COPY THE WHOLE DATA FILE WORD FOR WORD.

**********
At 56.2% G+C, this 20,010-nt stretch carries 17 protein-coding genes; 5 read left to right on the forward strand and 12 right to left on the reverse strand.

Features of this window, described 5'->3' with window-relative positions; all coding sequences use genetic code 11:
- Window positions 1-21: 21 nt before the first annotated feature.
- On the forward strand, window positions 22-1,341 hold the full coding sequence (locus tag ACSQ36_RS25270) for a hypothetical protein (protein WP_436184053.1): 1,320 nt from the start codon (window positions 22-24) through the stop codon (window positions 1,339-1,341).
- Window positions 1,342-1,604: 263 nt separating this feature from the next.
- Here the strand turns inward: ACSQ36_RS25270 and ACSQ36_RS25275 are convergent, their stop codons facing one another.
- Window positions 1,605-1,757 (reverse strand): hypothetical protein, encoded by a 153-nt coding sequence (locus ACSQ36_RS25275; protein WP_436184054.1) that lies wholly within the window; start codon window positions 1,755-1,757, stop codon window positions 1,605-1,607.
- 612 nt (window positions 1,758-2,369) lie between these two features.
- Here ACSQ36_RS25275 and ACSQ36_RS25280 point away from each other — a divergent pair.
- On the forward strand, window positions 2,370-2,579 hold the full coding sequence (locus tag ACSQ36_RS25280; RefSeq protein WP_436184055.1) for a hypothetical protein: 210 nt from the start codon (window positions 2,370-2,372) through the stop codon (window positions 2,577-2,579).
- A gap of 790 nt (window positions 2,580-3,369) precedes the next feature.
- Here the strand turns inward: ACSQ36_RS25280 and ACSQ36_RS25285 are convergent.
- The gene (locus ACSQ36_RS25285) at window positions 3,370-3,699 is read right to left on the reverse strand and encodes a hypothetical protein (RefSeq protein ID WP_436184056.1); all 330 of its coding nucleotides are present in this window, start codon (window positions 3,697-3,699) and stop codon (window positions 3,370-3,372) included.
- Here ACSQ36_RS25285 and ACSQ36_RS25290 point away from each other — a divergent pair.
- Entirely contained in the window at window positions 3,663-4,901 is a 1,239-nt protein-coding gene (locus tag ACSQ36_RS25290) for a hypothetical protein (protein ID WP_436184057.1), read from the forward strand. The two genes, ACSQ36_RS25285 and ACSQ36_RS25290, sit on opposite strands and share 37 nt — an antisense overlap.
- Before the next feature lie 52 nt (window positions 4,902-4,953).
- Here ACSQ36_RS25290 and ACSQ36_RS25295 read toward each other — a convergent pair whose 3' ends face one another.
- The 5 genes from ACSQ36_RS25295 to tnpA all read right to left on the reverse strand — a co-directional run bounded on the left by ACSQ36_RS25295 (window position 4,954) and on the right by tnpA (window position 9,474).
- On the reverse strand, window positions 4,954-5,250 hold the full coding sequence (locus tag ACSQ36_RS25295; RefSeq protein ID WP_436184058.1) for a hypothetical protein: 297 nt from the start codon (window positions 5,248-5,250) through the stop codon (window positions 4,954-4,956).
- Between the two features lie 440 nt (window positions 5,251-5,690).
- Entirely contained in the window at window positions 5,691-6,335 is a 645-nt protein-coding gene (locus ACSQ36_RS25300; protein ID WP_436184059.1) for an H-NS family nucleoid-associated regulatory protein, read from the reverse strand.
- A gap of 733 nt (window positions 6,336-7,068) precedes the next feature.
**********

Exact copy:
At 56.2% G+C, this 20,010-nt stretch carries 17 protein-coding genes; 5 read left to right on the forward strand and 12 right to left on the reverse strand.

Features of this window, described 5'->3' with window-relative positions; all coding sequences use genetic code 11:
- Window positions 1-21: 21 nt before the first annotated feature.
- On the forward strand, window positions 22-1,341 hold the full coding sequence (locus tag ACSQ36_RS25270) for a hypothetical protein (protein WP_436184053.1): 1,320 nt from the start codon (window positions 22-24) through the stop codon (window positions 1,339-1,341).
- Window positions 1,342-1,604: 263 nt separating this feature from the next.
- Here the strand turns inward: ACSQ36_RS25270 and ACSQ36_RS25275 are convergent, their stop codons facing one another.
- Window positions 1,605-1,757 (reverse strand): hypothetical protein, encoded by a 153-nt coding sequence (locus ACSQ36_RS25275; protein WP_436184054.1) that lies wholly within the window; start codon window positions 1,755-1,757, stop codon window positions 1,605-1,607.
- 612 nt (window positions 1,758-2,369) lie between these two features.
- Here ACSQ36_RS25275 and ACSQ36_RS25280 point away from each other — a divergent pair.
- On the forward strand, window positions 2,370-2,579 hold the full coding sequence (locus tag ACSQ36_RS25280; RefSeq protein WP_436184055.1) for a hypothetical protein: 210 nt from the start codon (window positions 2,370-2,372) through the stop codon (window positions 2,577-2,579).
- A gap of 790 nt (window positions 2,580-3,369) precedes the next feature.
- Here the strand turns inward: ACSQ36_RS25280 and ACSQ36_RS25285 are convergent.
- The gene (locus ACSQ36_RS25285) at window positions 3,370-3,699 is read right to left on the reverse strand and encodes a hypothetical protein (RefSeq protein ID WP_436184056.1); all 330 of its coding nucleotides are present in this window, start codon (window positions 3,697-3,699) and stop codon (window positions 3,370-3,372) included.
- Here ACSQ36_RS25285 and ACSQ36_RS25290 point away from each other — a divergent pair.
- Entirely contained in the window at window positions 3,663-4,901 is a 1,239-nt protein-coding gene (locus tag ACSQ36_RS25290) for a hypothetical protein (protein ID WP_436184057.1), read from the forward strand. The two genes, ACSQ36_RS25285 and ACSQ36_RS25290, sit on opposite strands and share 37 nt — an antisense overlap.
- Before the next feature lie 52 nt (window positions 4,902-4,953).
- Here ACSQ36_RS25290 and ACSQ36_RS25295 read toward each other — a convergent pair whose 3' ends face one another.
- The 5 genes from ACSQ36_RS25295 to tnpA all read right to left on the reverse strand — a co-directional run bounded on the left by ACSQ36_RS25295 (window position 4,954) and on the right by tnpA (window position 9,474).
- On the reverse strand, window positions 4,954-5,250 hold the full coding sequence (locus tag ACSQ36_RS25295; RefSeq protein ID WP_436184058.1) for a hypothetical protein: 297 nt from the start codon (window positions 5,248-5,250) through the stop codon (window positions 4,954-4,956).
- Between the two features lie 440 nt (window positions 5,251-5,690).
- Entirely contained in the window at window positions 5,691-6,335 is a 645-nt protein-coding gene (locus ACSQ36_RS25300; protein ID WP_436184059.1) for an H-NS family nucleoid-associated regulatory protein, read from the reverse strand.
- A gap of 733 nt (window positions 6,336-7,068) precedes the next feature.